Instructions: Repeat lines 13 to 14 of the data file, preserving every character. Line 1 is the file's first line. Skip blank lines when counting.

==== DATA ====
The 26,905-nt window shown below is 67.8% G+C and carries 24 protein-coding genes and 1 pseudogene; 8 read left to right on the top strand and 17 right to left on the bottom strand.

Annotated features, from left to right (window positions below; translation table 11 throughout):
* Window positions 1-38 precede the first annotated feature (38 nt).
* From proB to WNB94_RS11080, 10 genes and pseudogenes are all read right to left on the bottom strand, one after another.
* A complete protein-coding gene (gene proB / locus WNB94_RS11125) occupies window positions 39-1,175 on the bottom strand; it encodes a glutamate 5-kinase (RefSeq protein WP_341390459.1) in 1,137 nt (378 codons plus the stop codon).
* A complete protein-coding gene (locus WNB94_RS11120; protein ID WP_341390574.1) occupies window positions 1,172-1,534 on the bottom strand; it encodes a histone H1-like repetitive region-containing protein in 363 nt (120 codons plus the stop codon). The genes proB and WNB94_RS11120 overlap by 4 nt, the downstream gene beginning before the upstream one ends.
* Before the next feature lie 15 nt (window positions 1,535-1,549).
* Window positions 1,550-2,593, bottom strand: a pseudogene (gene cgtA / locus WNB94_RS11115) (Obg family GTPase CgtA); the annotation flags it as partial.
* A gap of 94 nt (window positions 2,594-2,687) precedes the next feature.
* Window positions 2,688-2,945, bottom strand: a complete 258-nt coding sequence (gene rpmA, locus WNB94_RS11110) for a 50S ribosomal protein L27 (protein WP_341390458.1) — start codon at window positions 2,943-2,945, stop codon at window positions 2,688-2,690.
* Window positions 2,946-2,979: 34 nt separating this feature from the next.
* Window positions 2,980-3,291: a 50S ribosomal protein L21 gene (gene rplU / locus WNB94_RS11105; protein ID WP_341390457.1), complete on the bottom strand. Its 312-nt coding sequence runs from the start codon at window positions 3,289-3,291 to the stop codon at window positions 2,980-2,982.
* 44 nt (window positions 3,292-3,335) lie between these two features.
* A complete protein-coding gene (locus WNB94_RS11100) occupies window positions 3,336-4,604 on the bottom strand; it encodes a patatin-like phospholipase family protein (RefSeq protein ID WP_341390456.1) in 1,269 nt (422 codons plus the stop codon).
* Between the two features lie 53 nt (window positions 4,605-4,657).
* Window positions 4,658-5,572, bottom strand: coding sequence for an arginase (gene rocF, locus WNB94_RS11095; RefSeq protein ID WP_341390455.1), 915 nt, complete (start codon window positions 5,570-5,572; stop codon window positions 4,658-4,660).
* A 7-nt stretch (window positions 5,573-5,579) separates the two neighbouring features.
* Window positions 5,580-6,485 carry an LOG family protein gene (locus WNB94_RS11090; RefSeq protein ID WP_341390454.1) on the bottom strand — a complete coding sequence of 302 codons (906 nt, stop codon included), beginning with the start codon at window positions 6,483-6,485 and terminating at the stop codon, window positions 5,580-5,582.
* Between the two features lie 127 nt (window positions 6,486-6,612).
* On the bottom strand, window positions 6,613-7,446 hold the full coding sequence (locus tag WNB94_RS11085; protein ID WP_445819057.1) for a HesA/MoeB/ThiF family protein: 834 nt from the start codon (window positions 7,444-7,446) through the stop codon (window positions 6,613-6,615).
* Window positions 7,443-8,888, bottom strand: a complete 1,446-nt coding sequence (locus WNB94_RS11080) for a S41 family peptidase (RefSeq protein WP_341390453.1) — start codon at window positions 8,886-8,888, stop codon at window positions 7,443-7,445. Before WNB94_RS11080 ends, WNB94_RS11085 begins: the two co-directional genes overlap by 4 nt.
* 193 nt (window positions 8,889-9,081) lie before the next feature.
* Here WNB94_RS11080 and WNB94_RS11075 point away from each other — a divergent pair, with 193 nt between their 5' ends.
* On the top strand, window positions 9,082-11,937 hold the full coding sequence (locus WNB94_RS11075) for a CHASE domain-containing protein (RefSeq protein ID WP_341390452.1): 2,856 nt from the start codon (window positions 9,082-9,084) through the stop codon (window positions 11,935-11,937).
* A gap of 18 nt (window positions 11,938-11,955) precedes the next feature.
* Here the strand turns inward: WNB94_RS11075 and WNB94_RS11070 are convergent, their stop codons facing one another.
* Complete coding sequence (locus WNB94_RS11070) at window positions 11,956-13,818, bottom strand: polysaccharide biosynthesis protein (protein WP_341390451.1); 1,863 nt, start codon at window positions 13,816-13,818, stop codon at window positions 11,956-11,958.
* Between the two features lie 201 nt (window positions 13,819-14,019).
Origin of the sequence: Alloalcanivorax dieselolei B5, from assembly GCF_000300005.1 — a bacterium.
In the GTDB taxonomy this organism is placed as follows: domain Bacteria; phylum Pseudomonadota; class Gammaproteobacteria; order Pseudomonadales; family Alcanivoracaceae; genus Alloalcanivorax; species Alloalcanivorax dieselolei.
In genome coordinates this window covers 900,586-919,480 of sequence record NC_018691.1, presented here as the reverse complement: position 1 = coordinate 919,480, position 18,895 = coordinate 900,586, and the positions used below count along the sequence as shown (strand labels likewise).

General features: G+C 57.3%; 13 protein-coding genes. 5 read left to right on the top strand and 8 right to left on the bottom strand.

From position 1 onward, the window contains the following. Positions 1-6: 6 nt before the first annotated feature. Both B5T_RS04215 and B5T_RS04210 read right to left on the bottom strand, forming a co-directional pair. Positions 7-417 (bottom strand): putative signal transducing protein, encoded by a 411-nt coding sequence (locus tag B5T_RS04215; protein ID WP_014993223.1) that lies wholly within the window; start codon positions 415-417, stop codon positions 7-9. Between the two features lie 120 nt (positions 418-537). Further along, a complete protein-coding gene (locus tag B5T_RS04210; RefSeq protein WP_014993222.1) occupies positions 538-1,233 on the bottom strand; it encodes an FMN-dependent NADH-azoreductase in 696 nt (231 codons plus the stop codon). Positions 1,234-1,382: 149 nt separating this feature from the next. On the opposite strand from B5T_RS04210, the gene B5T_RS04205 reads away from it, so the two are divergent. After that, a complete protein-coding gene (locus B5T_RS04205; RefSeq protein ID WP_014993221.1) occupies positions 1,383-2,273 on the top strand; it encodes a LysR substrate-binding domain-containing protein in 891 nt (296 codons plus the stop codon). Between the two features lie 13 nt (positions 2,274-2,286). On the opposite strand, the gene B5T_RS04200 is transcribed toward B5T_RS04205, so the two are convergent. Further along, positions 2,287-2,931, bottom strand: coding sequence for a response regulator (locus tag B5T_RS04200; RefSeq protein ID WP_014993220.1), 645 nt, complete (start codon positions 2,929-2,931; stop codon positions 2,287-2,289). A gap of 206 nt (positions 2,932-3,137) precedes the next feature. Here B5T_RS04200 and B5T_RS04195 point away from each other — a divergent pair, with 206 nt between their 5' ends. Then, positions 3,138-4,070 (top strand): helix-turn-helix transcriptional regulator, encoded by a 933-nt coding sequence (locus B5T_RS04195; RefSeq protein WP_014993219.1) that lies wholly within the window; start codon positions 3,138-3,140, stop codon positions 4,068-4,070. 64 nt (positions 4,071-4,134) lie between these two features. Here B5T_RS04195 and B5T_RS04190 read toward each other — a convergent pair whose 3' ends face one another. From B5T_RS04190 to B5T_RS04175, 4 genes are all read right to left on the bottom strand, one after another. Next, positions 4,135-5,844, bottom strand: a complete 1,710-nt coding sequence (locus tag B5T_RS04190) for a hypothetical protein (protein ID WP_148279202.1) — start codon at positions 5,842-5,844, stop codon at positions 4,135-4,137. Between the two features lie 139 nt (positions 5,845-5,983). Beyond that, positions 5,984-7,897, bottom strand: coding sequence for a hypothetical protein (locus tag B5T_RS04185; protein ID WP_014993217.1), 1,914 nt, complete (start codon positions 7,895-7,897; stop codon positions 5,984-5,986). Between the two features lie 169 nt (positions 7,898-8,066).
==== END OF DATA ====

* 44 nt (window positions 3,292-3,335) lie between these two features.
* A complete protein-coding gene (locus WNB94_RS11100) occupies window positions 3,336-4,604 on the bottom strand; it encodes a patatin-like phospholipase family protein (RefSeq protein ID WP_341390456.1) in 1,269 nt (422 codons plus the stop codon).